This phrase, "the great American novel," is kind of a running joke, and even a cliche, among writers. The joke is we're all trying to write the great American novel. The cliche is that we're all trying to write the great American novel. I know that I won't write it, although I might some day write A great American novel. I sure hope so. But I believe THE great American novel was written by poet and farmer Wendell Berry. That novel is Jayber Crow, the story of a small-town Kentucky barber.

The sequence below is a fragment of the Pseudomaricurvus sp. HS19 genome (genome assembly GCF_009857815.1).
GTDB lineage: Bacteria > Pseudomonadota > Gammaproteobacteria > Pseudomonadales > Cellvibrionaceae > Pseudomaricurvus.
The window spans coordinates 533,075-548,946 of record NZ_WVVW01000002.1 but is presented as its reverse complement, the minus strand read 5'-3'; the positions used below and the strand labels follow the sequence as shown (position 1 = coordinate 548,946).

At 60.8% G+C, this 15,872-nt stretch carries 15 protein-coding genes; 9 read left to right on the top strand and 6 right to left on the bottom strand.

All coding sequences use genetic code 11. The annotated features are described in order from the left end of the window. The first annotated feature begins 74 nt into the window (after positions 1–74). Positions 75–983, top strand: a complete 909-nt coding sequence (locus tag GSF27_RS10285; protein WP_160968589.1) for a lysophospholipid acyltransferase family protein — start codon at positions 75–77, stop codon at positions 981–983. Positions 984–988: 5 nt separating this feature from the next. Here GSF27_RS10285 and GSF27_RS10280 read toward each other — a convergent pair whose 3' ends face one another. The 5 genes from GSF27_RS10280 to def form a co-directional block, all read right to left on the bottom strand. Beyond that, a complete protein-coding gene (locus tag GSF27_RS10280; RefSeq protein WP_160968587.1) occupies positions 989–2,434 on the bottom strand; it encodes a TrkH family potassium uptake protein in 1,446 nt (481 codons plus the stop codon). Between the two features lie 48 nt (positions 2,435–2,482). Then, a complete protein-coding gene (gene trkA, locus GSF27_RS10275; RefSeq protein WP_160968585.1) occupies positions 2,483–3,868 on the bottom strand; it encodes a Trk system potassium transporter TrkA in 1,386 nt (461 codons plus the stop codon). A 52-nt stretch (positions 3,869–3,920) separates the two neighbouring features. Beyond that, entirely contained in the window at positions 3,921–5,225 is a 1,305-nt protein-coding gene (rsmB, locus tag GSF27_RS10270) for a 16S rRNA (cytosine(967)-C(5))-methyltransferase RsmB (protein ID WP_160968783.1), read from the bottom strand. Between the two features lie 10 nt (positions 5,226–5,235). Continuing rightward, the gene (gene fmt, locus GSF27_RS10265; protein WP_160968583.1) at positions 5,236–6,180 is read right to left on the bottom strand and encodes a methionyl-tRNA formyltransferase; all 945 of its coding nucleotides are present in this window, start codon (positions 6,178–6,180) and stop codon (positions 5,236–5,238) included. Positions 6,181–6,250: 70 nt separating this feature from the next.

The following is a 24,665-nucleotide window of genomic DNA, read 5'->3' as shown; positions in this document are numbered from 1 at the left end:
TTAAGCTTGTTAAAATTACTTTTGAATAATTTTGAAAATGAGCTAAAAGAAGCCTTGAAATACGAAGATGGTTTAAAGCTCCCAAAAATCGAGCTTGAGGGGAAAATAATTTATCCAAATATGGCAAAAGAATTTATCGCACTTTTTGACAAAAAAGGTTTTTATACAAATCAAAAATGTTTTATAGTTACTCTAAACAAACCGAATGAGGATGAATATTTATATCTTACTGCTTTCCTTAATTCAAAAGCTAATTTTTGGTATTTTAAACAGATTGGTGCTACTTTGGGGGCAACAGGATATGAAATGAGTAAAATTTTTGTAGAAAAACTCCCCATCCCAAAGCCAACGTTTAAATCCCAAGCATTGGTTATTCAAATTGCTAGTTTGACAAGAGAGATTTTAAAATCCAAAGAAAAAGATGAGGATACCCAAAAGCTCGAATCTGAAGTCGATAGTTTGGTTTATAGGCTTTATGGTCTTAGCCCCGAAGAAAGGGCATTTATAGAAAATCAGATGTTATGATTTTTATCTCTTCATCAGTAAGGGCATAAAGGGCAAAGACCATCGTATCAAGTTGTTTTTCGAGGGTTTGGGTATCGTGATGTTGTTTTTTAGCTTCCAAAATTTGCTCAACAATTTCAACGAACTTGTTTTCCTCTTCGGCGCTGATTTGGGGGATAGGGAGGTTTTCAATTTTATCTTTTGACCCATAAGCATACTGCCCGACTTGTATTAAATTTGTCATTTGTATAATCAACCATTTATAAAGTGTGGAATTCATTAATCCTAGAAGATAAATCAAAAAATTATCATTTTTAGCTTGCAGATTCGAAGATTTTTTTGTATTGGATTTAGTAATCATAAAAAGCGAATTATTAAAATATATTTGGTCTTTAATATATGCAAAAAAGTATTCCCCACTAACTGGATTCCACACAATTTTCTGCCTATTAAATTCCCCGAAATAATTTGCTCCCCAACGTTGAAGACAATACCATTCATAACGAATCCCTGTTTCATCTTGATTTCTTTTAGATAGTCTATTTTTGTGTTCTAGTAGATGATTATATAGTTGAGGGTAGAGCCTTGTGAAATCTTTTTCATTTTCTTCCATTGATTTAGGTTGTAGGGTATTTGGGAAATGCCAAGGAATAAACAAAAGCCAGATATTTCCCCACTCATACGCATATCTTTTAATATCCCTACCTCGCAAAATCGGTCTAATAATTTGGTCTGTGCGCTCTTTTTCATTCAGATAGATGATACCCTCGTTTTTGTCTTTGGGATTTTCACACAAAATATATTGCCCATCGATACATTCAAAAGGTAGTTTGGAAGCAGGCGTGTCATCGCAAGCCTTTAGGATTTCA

Berry's prose is amazing. I came upon sentence after sentence that I would like to have written. And his plot is intriguing and his characters delightful. But even more so is Berry's love of the world, his tenderness towards nature, human failings, love and friendship. It's a kinder, gentler world, the world of Jayber Crow, not idealized, not romanticized, but deeply loved.
And the novel is a remarkable telling of the transformation of America from a small, sparse, and rural to the modernization of the later 20th century. It is a history of our country told through the eyes of Everyman. One of the finest books I've ever read. And following on yesterday's post, Berry surely writes because he loves the world.